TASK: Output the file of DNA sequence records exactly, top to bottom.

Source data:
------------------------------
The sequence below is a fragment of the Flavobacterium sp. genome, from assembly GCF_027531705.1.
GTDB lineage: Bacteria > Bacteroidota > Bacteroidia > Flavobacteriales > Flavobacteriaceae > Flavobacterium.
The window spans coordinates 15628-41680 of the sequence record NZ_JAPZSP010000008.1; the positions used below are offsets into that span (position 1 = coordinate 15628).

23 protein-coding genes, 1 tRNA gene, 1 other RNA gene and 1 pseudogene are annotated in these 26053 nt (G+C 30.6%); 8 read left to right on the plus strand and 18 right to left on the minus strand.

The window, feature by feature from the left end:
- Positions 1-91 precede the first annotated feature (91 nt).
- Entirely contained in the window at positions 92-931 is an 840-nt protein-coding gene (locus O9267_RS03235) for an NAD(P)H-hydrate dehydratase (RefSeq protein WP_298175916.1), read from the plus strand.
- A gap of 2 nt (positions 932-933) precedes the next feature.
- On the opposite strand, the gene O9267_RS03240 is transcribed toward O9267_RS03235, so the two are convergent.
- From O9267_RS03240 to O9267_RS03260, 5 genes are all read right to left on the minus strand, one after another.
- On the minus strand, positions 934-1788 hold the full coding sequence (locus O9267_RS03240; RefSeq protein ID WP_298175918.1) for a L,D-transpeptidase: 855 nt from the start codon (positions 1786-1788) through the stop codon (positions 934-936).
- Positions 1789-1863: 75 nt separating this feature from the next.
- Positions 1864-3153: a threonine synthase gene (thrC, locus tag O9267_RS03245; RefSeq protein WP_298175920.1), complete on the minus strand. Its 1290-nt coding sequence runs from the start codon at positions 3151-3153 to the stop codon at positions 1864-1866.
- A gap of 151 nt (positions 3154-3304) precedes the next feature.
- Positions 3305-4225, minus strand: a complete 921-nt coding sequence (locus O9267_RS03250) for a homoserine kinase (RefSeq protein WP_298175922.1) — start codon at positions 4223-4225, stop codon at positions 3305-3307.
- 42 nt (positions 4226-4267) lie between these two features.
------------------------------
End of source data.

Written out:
The sequence below is a fragment of the Flavobacterium sp. genome, from assembly GCF_027531705.1.
GTDB lineage: Bacteria > Bacteroidota > Bacteroidia > Flavobacteriales > Flavobacteriaceae > Flavobacterium.
The window spans coordinates 15628-41680 of the sequence record NZ_JAPZSP010000008.1; the positions used below are offsets into that span (position 1 = coordinate 15628).

23 protein-coding genes, 1 tRNA gene, 1 other RNA gene and 1 pseudogene are annotated in these 26053 nt (G+C 30.6%); 8 read left to right on the plus strand and 18 right to left on the minus strand.

The window, feature by feature from the left end:
- Positions 1-91 precede the first annotated feature (91 nt).
- Entirely contained in the window at positions 92-931 is an 840-nt protein-coding gene (locus O9267_RS03235) for an NAD(P)H-hydrate dehydratase (RefSeq protein WP_298175916.1), read from the plus strand.
- A gap of 2 nt (positions 932-933) precedes the next feature.
- On the opposite strand, the gene O9267_RS03240 is transcribed toward O9267_RS03235, so the two are convergent.
- From O9267_RS03240 to O9267_RS03260, 5 genes are all read right to left on the minus strand, one after another.
- On the minus strand, positions 934-1788 hold the full coding sequence (locus O9267_RS03240; RefSeq protein ID WP_298175918.1) for a L,D-transpeptidase: 855 nt from the start codon (positions 1786-1788) through the stop codon (positions 934-936).
- Positions 1789-1863: 75 nt separating this feature from the next.
- Positions 1864-3153: a threonine synthase gene (thrC, locus tag O9267_RS03245; RefSeq protein WP_298175920.1), complete on the minus strand. Its 1290-nt coding sequence runs from the start codon at positions 3151-3153 to the stop codon at positions 1864-1866.
- A gap of 151 nt (positions 3154-3304) precedes the next feature.
- Positions 3305-4225, minus strand: a complete 921-nt coding sequence (locus O9267_RS03250) for a homoserine kinase (RefSeq protein WP_298175922.1) — start codon at positions 4223-4225, stop codon at positions 3305-3307.
- 42 nt (positions 4226-4267) lie between these two features.